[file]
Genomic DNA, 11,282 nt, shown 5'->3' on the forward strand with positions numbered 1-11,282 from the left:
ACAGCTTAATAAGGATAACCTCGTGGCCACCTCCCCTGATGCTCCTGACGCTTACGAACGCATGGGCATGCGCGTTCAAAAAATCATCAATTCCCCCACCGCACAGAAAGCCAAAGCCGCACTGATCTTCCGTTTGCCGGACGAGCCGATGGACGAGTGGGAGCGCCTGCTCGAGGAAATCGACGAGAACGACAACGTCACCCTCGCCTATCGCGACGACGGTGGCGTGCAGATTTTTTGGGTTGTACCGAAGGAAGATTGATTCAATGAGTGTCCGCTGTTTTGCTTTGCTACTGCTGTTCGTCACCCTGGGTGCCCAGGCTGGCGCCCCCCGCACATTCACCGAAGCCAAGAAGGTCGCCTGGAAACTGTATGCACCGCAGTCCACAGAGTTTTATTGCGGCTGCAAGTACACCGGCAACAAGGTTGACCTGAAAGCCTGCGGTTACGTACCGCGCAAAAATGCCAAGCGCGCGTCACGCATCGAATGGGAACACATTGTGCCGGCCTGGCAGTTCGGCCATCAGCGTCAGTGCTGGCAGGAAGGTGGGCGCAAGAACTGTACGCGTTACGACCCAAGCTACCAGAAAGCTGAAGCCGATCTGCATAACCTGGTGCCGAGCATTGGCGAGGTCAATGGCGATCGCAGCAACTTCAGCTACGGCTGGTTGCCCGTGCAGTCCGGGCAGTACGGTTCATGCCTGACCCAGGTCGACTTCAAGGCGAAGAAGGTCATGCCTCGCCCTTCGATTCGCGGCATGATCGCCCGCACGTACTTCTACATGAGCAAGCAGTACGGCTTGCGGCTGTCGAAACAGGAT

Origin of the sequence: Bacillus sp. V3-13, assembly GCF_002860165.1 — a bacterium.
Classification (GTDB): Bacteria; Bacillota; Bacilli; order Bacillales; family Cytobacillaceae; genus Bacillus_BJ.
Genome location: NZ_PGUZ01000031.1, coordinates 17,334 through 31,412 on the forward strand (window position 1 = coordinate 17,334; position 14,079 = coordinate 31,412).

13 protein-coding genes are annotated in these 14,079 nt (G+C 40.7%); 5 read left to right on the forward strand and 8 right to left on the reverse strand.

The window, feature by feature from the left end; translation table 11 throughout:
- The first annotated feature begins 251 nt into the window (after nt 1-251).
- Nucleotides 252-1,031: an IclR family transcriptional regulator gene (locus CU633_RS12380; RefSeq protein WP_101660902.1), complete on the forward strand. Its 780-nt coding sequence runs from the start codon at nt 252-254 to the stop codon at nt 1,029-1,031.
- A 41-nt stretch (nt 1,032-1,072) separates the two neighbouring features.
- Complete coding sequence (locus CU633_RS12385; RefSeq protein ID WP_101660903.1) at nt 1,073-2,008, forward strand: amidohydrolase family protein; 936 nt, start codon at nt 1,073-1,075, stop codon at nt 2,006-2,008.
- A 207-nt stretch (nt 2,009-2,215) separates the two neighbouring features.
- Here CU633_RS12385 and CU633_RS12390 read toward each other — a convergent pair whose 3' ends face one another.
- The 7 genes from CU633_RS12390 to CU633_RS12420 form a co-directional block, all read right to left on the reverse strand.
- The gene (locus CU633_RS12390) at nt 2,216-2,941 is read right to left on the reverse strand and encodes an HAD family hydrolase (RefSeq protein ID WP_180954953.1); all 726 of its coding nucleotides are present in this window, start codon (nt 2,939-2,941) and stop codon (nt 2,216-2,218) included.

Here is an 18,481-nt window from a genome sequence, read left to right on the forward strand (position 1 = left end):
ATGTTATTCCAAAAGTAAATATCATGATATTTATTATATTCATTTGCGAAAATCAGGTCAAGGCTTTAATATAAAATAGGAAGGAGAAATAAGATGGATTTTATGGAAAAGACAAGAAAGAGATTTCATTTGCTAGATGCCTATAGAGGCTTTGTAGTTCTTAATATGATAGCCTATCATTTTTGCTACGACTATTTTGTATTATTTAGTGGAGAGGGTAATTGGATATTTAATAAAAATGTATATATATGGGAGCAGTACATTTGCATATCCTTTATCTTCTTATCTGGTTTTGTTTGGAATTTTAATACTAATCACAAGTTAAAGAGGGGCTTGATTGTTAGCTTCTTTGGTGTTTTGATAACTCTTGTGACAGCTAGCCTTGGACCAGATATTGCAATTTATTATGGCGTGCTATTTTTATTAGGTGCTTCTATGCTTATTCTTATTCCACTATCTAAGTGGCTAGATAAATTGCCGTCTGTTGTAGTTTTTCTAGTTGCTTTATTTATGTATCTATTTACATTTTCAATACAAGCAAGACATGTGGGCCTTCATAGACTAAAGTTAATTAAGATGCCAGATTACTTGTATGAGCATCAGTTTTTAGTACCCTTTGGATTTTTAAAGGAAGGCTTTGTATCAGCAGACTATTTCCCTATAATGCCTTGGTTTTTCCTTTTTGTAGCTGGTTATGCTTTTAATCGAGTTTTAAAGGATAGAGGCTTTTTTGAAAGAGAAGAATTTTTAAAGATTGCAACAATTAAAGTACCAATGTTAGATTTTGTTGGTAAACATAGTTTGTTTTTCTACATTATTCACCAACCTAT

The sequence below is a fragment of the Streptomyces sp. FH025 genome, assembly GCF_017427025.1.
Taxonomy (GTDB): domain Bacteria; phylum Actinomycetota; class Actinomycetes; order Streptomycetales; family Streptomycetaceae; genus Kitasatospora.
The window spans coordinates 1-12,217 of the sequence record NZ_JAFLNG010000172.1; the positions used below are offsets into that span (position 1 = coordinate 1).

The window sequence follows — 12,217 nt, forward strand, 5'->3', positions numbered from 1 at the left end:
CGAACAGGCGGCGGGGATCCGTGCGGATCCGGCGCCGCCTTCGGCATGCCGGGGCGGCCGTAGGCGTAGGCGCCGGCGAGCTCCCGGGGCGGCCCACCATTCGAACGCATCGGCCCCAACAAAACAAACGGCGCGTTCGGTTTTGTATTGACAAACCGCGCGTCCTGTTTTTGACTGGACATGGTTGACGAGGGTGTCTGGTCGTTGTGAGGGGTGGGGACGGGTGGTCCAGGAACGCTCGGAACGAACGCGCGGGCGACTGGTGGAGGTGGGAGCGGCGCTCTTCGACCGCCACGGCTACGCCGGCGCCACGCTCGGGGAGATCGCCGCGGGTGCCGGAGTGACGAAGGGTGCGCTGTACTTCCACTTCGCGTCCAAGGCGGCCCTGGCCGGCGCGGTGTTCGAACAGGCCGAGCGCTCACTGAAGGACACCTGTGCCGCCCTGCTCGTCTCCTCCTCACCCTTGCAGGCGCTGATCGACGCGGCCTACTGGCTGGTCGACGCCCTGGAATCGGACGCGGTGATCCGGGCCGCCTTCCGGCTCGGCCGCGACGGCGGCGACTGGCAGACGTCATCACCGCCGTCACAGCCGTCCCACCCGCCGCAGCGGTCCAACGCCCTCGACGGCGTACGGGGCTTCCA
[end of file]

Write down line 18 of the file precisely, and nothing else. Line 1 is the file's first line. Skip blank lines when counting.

The sequence below is a fragment of the Streptomyces sp. FH025 genome, assembly GCF_017427025.1.